Although poison ivy, poison oak and poison sumac are often thought of as summertime hazards, these plants are also commonly found throughout the fall season.
Poison ivy, poison oak and poison sumac are common causes of seasonal, allergic contact dermatitis (rash). It has been estimated that up to 70 percent of the U.S. population has an allergic reaction after an exposure to these plants. The reaction may range from mild, localized redness and itching to severe blister formation and swelling over the entire body. The severity of the symptoms depends on the patient's degree of sensitivity, the amount of contact with the offending material and the areas of skin involved.
The offending material in all species of poison ivy, poison oak and poison sumac is an oily resin known as urushiol. This oily resin is found in the leaves, stems, roots and berries of all of these plants. When this resin comes in contact with the skin or fingernails, it clings there and becomes tightly bound within minutes.
Contrary to popular belief, the fluid in blisters caused by poison ivy, oak and sumac does not spread the rash. It is the oily plant resin that is the culprit. The offending resin can remain active for long periods of time on contaminated clothing, shoes sports or hunting equipment, camping gear, garden and yard tools and even the family pet.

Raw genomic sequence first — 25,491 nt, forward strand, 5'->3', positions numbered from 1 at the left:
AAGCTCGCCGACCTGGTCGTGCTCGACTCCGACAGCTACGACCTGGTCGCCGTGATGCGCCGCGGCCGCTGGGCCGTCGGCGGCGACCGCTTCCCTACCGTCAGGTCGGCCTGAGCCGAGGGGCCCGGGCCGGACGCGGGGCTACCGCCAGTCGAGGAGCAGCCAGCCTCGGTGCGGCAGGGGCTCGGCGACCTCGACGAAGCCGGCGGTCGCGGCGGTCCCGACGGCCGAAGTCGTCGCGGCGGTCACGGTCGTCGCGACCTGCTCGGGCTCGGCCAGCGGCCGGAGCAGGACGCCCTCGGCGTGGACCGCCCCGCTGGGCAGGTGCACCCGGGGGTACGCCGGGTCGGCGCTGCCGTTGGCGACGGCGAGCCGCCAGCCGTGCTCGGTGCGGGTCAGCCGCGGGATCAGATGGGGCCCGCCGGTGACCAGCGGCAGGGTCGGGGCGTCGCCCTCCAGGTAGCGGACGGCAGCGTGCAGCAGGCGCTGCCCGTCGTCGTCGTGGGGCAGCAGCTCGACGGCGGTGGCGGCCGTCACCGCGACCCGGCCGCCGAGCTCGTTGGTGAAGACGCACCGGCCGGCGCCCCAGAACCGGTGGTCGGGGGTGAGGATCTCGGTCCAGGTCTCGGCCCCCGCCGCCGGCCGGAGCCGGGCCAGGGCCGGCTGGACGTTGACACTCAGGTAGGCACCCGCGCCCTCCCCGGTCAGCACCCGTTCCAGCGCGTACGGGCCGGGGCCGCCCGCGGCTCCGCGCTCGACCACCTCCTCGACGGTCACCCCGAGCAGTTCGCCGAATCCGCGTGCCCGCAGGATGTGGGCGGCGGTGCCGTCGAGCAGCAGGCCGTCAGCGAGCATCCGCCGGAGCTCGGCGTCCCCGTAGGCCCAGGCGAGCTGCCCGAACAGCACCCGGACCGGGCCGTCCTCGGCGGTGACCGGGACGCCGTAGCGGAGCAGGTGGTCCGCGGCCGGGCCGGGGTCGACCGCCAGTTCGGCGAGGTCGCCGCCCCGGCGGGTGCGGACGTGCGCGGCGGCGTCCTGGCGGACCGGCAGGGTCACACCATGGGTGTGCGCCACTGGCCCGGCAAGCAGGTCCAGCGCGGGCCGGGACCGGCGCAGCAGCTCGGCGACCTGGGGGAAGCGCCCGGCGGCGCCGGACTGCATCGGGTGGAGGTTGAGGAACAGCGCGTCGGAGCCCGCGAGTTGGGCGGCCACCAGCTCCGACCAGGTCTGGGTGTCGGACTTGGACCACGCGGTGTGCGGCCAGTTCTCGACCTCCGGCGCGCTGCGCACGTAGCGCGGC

A jellyfish's tentacles are loaded with small bee-like stingers that contain a toxin used to stun small water prey. This is why within four to 24 hours after a human is exposed to the stinger of a jellyfish, the affected skin can become painful, red and swollen and an itchy rash can appear.
With severe stings — when a lot of venom is injected into the skin or when a person is extremely allergic to the venom — weakness, dizziness, nausea, headache, muscle aches and spasms, and difficulty breathing can result. If severe symptoms occur, the victim should be seen by a physician or emergency room staff. If symptoms are mild, the following first aid advice may help:
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